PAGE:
- For more information on compounding, see the FDA Compliance Policy Guide entitled Compounding of Drugs for Use in Animals.
- Antimicrobials considered important in treating refractory infections in human or veterinary medicine should be used in animals only after careful review and reasonable justification. Consider using other antimicrobials for initial therapy.1
- Utilize culture and susceptibility results to aid in the selection of antimicrobials when clinically relevant.
- Clinical outcomes, history, and experience should also be used in the selection of antimicrobials.
- Veterinarians should utilize appropriate references for proper procedures and accurate interpretation of susceptibility results, such as the NCCLS publication, Performance Standards for Antimicrobial Disk and Dilution Susceptibility Tests for Bacteria Isolated from Animals; Approved Standard.
- Therapeutic antimicrobial use should be confined to appropriate clinical indications.
- An accurate diagnosis includes characterization of etiology.
- Practitioners should strive to rule out parasitisms, mycotoxicoses, nutritional imbalances, and viral infections.
- Secondary bacterial pathogens may require antimicrobial therapy.
- Therapeutic exposure to antimicrobials should be minimized by treating only for as long as needed for the desired clinical response.
- Therapeutic exposure involves both dose and duration.
- Continued use of antimicrobials in chronic, non-responsive clinical cases should be discouraged.
- Withdrawal times must always be considered during the selection of antimicrobials.
- Limit therapeutic antimicrobial treatment to ill or at risk animals, treating the fewest animals indicated.
- Consider group morbidity and mortality rates when deciding whether or not to initiate herd, group, or individual therapy.
- Consider the herd health history for the therapeutic use of antimicrobials in the control and prevention of disease.
- When these factors are appropriately considered, preventative therapy is a judicious use of antimicrobials.
- Minimize environmental contamination with antimicrobials whenever possible.
- Water medicators and feeders need to be properly adjusted to deliver the desired dose and to avoid spillage and waste.
- Accurate records of treatment and outcome should be used to evaluate therapeutic regimens.
- AASV recommends the use of treatment records such as those proposed by the Pork Quality Assurance (PQA) program of the National Pork Board.
- Compliance to treatment regimens can be monitored by the review of pertinent records.
- Accurate animal or group identification must be employed within a production system for effective residue avoidance.
1In this context, this principle takes into account development of resistance or cross-resistance to important antimicrobials.
* These terms are to be defined and utilized in the context of Judicious Therapeutic Use, with the intent of focusing on antimicrobials that may be of significance to human health. They are to be applied to the principles of Judicious Use outlined within the context of this document.
Antibiotic – a chemical substance produced by a microorganism which has the capacity, in dilute solutions, to inhibit the growth of or to kill other microorganisms.
Antimicrobial – an agent that kills microorganisms or suppresses their multiplication or growth.
Broad Spectrum Antimicrobial – a type of antimicrobial effective against a large number of bacterial genera; generally describes antimicrobials effective against both Gram-positive and Gram-negative bacteria.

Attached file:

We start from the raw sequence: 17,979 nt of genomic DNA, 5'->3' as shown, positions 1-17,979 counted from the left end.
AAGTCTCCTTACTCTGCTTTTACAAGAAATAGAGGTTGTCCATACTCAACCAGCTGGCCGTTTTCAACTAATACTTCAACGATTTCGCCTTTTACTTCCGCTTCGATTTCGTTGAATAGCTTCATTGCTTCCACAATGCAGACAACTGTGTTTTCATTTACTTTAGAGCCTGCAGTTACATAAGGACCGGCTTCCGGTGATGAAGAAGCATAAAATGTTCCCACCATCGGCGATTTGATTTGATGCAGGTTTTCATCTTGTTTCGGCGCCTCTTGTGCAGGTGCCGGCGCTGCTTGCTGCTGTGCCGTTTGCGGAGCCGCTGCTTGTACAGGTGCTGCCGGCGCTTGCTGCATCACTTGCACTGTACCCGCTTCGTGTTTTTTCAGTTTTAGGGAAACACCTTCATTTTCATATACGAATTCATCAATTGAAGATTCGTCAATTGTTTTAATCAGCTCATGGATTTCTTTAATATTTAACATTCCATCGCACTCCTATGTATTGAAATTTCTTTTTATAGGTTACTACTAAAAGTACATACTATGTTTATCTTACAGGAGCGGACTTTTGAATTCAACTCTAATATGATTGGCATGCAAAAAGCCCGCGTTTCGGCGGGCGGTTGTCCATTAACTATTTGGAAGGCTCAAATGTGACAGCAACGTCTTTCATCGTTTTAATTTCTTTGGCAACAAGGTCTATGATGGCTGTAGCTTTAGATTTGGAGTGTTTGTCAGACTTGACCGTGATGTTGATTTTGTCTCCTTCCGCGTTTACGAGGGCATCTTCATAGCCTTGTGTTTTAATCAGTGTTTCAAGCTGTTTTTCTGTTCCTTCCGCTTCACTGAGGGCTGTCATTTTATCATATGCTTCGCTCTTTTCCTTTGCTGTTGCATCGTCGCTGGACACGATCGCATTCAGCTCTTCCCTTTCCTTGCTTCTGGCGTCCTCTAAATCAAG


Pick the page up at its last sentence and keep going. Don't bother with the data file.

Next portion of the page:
Narrow Spectrum Antimicrobial – a type of antimicrobial effective against a limited number of bacterial genera; often applied to an antimicrobial active against specific families of bacteria.
Antibiotic Resistance – a property of microorganisms that confers the ability to inactivate or elude antimicrobials or a mechanism that blocks the inhibitory or killing effects of antimicrobials.
Extralabel – extralabel use means actual or intended use of a drug under veterinary direction, in an animal in a manner that is not in accordance with the approved labeling. This includes, but is not limited to, use in species not listed in the labeling, use for indications (disease or other conditions) not listed in the labeling, use at dosage levels, frequencies, or routes of administration other than those stated in the labeling, and deviation from the labeled withdrawal time based on these different uses.
Immunization – the process of rendering a subject immune or of becoming immune, either by conventional vaccination or exposure.
Monitoring – monitoring includes periodic health surveillance of the population or individual animal examination.
Therapeutic – treatment, control, or prevention of disease.
Veterinarian/Client/Patient Relationship (VCPR) – A VCPR exists when all of the following conditions have been met:
- The veterinarian has assumed the responsibility for making clinical judgments regarding the health of the animal(s) and the need for medical treatment, and the client has agreed to follow the veterinarian's instructions.
- The veterinarian has sufficient knowledge of the animal(s) to initiate at least a general or preliminary diagnosis of the medical condition of the animal(s). This means that the veterinarian has recently seen and is personally acquainted with the keeping and care of the animal(s) by virtue of an examination of the animal(s) or by medically appropriate and timely visits to the premises where the animal(s) are kept.
- The veterinarian is readily available for follow-up evaluation, or has arranged for emergency coverage, in the event of adverse reactions or failure of the treatment regimen.
Veterinary Feed Directive (VFD) Drug – The VFD category of medicated feeds was created by the Animal Drug Availability Act of 1996 to provide an alternative to prescription status for certain therapeutic animal pharmaceuticals for use in feed. Any animal feed bearing or containing a VFD drug shall be fed to animals only by or upon a lawful VFD issued by a licensed veterinarian in the course of the veterinarian's professional practice.
Relevant AVMA policy:
AVMA endorsed policy: